Hands on: Dell Venue 8 7000 series
A slim, high-spec and clever compact Android tablet: Dell could have a winner on its hands here
Tablets are all the same these days: black, shiny rectangles. The Dell Venue 8 7000 series is also a shiny, black rectangle – no change there – but it makse two genuine leaps forward.
First, it's the thinnest tablet out there. At 6mm thick, it makes even the 7.5mm iPad Air look like it's packed on a few pounds around the hips. It's so slender, it's hard to understand where exactly the components live.
But the Dell Venue 8 7000 series isn't only supermodel slim, it's clever, too: it's the first device to use Intel's RealSense snapshot technology, which has a trio of cameras to offer 3D images.
Dell Venue 8 7000 series: RealSense camera
It's similar in some ways to the Lytro and the HTC One M8: RealSense uses multiple cameras to judge depth. On the Dell tablet, there are three cameras on the rear: the top one is 8-megapixels, while the other two are both 0.9-megapixels.
The camera is supported by a selection clever apps. The built-in Dell Gallery app lets you edit photos, to drop the colour out of the background of an image or shift the focal point after taking the image - a trick the Lytro light-field camera pulls off for $1,600.
The technology also allows you to measure objects in a photograph. Snap a shot of your couch, tap each edge, and you get an accurate measurement. Or, you can quickly make animated images; take a snapshot and trace a pattern, and the shifting focus gives the static picture a bit of subtle movement.
Intel showed off other uses, including augmented reality and dropping out the background in a Skype call - handy if you're video conferencing from a messy bedroom.
The RealSense technology is of course not limited to Dell products, and will arrive on other tablets starting next year. HTC pulled off a similar trick with the One M8, which has a pair of cameras on the rear; an Intel engineer said the system is similar, but the RealSense cameras are spaced further apart, to mimic eyes, meaning they capture more depth and should give better end results. In our brief tests, the focus shifting and measuring apps both worked a treat; though neither are killer apps that will change how we use photography, they do have some practical use.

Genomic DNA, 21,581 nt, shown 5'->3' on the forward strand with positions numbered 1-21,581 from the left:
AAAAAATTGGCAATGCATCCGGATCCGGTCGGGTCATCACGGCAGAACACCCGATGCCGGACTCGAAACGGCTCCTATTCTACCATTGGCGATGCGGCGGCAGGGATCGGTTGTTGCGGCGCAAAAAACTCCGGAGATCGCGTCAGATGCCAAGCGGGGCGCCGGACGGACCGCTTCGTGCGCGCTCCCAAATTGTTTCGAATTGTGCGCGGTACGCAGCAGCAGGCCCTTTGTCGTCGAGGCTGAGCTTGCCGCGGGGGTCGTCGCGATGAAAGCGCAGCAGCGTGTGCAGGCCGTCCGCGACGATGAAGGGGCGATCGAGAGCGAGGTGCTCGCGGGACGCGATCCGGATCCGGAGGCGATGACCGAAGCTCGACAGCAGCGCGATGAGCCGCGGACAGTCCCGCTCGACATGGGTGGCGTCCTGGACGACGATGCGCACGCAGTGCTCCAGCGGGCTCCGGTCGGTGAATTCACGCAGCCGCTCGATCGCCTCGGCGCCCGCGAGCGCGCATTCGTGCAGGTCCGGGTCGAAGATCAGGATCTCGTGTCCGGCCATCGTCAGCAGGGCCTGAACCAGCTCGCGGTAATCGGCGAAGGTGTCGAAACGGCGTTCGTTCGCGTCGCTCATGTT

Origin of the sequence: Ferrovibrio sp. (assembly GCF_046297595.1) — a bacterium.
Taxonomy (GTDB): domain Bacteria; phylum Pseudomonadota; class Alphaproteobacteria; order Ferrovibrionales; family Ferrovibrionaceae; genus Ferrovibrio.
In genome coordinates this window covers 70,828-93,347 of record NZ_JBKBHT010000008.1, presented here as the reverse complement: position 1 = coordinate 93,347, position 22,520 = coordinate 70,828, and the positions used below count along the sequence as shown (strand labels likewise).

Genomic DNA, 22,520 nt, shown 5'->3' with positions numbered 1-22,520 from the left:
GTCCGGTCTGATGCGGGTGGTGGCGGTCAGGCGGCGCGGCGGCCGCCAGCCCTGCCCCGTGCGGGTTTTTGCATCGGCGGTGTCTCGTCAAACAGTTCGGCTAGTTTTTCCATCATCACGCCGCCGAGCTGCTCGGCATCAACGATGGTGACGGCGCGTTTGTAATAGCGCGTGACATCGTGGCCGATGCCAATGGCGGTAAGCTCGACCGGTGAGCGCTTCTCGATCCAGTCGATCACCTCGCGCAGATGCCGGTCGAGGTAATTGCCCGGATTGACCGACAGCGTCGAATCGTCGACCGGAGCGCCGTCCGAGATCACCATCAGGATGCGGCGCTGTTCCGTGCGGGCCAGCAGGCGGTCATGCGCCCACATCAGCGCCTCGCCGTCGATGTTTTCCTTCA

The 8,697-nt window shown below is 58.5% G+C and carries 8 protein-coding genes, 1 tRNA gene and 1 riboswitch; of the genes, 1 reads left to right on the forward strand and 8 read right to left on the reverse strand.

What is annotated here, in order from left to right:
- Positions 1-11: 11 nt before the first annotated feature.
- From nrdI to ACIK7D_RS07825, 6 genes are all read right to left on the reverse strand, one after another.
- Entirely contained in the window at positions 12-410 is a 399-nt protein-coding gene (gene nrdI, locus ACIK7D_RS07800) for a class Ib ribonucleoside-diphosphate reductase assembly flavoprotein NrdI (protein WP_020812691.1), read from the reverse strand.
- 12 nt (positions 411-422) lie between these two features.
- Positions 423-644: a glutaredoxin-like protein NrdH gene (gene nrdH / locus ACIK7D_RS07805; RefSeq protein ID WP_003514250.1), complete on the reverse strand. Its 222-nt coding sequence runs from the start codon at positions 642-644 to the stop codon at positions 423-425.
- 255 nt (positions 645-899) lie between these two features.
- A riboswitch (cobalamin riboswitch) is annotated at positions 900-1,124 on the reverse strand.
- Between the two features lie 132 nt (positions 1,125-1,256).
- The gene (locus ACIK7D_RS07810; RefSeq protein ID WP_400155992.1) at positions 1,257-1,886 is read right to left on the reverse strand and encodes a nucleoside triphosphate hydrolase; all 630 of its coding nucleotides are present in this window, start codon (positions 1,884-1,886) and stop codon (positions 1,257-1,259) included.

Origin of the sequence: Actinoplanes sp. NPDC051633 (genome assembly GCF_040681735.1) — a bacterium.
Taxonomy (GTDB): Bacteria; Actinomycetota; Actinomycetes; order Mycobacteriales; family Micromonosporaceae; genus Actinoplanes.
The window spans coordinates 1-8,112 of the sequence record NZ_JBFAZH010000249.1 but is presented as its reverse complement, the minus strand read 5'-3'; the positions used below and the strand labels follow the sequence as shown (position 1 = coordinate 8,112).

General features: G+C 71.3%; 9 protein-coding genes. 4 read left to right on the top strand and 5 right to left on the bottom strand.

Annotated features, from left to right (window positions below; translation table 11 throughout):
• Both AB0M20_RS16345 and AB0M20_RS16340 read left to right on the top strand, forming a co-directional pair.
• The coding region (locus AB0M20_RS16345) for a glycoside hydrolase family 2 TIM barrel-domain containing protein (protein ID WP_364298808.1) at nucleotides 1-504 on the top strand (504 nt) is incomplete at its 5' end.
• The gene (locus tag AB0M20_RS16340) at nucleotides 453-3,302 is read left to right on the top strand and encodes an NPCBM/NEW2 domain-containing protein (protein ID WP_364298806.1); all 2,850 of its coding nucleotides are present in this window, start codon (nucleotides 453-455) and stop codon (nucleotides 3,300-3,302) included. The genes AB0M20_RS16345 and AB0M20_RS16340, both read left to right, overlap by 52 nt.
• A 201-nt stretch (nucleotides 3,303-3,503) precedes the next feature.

The only down side is the odd placement of the rear-facing, RealSense camera. It's at bottom of the tablet; pick it up and hold it in a way that feels natural, and your fingers will obscure the lens. The RealSense camera takes up more space than a standard snapper, and the placement of the other components – notably the battery – forced it down into this odd position.
While you'll have a few awkward moments trying to aim the camera to take your first few shots, though, it's hardly a major complaint.
Hands on Dell Venue 8 7000 series review: specifications
Thin form factor aside, the Venue 8 7000 is a striking device. The glass display stretches edge-to-edge across, with just a hint of black bezel either side. There's about an inch or so at the top and bottom where the speakers and front-facing camera reside, and this gives you a place to grip the device. Aside from the glass, it's built from plastic in warm grey and black, with just a hint of roundness at the corners.
In terms of other specifications, you get a 1080p, front-facing video-call camera and a stereo speaker stretching most of the way across the bottom of the front of the device. The screen itself is a 2,560 x 1,600, 8.4in OLED display, which looked bright and bold, even under the intense overhead lights of the show floor at Intel's Developer Forum.